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The Daily Wildcat

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The Daily Wildcat

The Daily Wildcat


“Tragedy exposes problems in media, politics”

While it’s now clear that political rhetoric had nothing to do with last week’s tragic shooting of Rep. Gabrielle Giffords and 19 others, this incident and the coverage surrounding it generates an opportunity to reflect on national issues discussed in the media.  

Hours after the news broke last Saturday, Pima County Sheriff Clarence Dupnik ignited a firestorm by claiming Arizona is the “”Mecca for prejudice and bigotry”” and suggested the shooting was influenced by the country’s increasingly nasty political dialogue. His comments were unprofessional and not based on any evidence. However, the mainstream media jumped on the sheriff’s statement and began to discuss the impact of the bitter tone surrounding political debates. Pundits on the right immediately went on the defensive, rushing to point out examples of people on the left using inflammatory language and seizing every opportunity to bash the so-called “”liberal media.””

On Wednesday, Sarah Palin released a video stating that “”within hours of a tragedy unfolding, journalists and pundits should not manufacture a blood libel that serves only to incite the very hatred and violence that they purport to condemn.”” It’s easy to understand Palin’s anger. As over the top as her rhetoric can be, it’s safe to say she never wished physical harm on her political opponents. However, this statement represents all that is wrong with modern political debate. It wasn’t journalists who insisted that people like Palin, Rush Limbaugh and Sean Hannity had blood on the their hands, it was liberal commentators like Keith Olbermann, Paul Krugman and Ed Schultz.  

By mixing true partisans with professional journalists, Palin and other conservative commentators are able to spin the argument to make it seem like any discussion surrounding political rhetoric is an attack. Instead of simply denying the absurd insinuation that rhetoric from the right caused this terrible tragedy to occur, she took it a step further and decided to play politics.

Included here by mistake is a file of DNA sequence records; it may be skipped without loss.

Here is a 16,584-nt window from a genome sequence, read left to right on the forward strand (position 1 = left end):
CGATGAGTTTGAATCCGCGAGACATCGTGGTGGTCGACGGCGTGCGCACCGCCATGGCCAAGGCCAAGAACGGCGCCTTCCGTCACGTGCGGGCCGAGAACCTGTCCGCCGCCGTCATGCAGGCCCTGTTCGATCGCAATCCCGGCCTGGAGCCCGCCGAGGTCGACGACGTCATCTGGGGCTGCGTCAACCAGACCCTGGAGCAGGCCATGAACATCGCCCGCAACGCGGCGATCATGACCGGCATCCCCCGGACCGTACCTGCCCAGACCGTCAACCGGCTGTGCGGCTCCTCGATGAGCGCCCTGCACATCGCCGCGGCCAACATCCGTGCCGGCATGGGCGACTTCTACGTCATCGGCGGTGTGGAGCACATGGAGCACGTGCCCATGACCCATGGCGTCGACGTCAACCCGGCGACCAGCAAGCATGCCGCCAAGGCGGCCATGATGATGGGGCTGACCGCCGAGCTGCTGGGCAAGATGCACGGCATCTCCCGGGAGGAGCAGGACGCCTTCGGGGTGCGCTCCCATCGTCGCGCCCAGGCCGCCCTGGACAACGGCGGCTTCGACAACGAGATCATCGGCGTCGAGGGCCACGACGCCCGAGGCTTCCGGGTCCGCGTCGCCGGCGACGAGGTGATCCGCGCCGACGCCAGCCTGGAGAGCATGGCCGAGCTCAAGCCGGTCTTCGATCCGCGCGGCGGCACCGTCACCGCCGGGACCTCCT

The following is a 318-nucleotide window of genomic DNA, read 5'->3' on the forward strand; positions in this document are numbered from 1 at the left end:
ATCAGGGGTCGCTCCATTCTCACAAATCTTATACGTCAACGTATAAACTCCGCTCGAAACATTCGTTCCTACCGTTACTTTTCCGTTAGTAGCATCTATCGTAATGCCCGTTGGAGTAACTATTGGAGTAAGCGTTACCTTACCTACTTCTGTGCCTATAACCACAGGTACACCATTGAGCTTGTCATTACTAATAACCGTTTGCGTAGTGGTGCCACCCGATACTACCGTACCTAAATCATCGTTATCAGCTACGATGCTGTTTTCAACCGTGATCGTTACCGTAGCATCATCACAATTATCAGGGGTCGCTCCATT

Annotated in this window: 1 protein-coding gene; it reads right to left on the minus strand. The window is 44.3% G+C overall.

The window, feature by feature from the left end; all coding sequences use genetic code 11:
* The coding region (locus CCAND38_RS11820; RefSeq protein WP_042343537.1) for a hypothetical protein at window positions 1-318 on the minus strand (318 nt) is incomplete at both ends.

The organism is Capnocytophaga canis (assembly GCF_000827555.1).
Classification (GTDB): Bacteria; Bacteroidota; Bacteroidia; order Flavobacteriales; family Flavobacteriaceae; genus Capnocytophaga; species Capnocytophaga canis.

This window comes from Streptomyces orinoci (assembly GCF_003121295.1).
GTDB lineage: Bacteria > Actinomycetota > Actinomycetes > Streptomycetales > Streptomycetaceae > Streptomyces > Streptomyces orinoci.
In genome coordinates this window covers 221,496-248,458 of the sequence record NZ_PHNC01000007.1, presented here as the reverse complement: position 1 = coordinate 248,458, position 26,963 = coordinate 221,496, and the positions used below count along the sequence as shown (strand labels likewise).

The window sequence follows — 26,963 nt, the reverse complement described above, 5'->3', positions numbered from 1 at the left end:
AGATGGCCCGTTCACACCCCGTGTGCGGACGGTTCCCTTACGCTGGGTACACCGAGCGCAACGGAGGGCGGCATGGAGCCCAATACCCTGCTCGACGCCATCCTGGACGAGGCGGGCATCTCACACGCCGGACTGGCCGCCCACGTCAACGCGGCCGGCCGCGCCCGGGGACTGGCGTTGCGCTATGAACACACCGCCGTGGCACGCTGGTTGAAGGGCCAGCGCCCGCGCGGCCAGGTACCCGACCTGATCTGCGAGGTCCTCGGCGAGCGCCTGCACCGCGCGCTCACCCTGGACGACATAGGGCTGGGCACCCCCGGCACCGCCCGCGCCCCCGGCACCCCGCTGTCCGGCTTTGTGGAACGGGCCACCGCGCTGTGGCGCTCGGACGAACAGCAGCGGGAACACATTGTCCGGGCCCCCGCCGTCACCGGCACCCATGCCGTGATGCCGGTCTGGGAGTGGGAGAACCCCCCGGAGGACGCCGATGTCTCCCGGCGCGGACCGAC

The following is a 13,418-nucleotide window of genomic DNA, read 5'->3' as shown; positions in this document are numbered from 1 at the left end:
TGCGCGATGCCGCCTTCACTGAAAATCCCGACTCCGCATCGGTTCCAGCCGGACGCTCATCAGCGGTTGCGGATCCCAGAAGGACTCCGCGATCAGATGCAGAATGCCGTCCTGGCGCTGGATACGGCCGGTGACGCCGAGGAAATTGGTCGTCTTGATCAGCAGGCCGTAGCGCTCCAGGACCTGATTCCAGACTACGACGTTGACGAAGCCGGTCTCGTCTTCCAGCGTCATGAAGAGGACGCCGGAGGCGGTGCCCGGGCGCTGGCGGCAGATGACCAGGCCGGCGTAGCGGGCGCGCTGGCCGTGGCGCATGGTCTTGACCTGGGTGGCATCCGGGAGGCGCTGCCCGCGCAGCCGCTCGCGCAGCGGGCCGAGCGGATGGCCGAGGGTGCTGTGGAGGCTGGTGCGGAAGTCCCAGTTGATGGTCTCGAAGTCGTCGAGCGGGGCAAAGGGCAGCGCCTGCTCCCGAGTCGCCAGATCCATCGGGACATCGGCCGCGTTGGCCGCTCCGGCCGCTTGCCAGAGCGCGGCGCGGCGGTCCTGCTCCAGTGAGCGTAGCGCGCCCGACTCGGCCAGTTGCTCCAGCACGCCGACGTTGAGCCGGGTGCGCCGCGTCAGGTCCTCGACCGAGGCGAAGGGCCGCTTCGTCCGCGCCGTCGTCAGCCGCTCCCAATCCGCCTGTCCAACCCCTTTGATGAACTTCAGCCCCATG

According to a national television news reporter in town covering the shooting, the criticism coming from the right “”speaks to a problem that reporters are facing in recent coverage.”” The reporter, who asked to remain anonymous, said “”when you report something from someone who’s a partisan, you come across as endorsing that position.”” By moderating a discussion on the possible impact of political rhetoric, journalists are being accused of spreading the partisan views held by those they are interviewing. Ultimately, this makes reporting on any issue incredibly difficult and divides the country even further. The truth is that people must be able to think for themselves when watching or listening to partisan personalities. Americans must fight against attempts by charismatic, yet agenda-driven commentators to herd them (like mindless sheep) into a certain political corral. Perhaps the mainstream media should have resisted the temptation to discuss the possible impact of political rhetoric on Jared Loughner. After all, it’s obvious now that it had none. However, to claim that the media purposely sought to assign blame to the right side of the aisle is just as ludicrous as claiming that Glenn Beck inspired Loughner to do what he did.

One of the biggest problems currently facing our democracy is how people receive their news. Unfortunately, opinionated television shows and truth-distorting talk radio remain more popular than traditional, balanced news sources. As long as this is the case, and people continue to cling to every word spoken by people like Beck and Olbermann, it’s impossible for the politicians in this country to agree on anything.  

This tragedy initially brought people from all sides of the political spectrum together. However, after a week of bitterness coming from commentators on the right and naïve statements about the need for more gun control and regulation of political speech coming from the left, it’s safe to say that the country is just as divided as usual. Perhaps people will begin to wise up to the damage caused by agenda-driven commentators.  

It’s one thing to be passionate about an issue and to disagree, but hopefully Americans will realize that the constant back and forth coming from certain partisans and the inability to see the merits of other points of view do nothing to move the country forward. In fact, they only hold it back.

— Andrew Shepherd is a political science senior. He can be reached at

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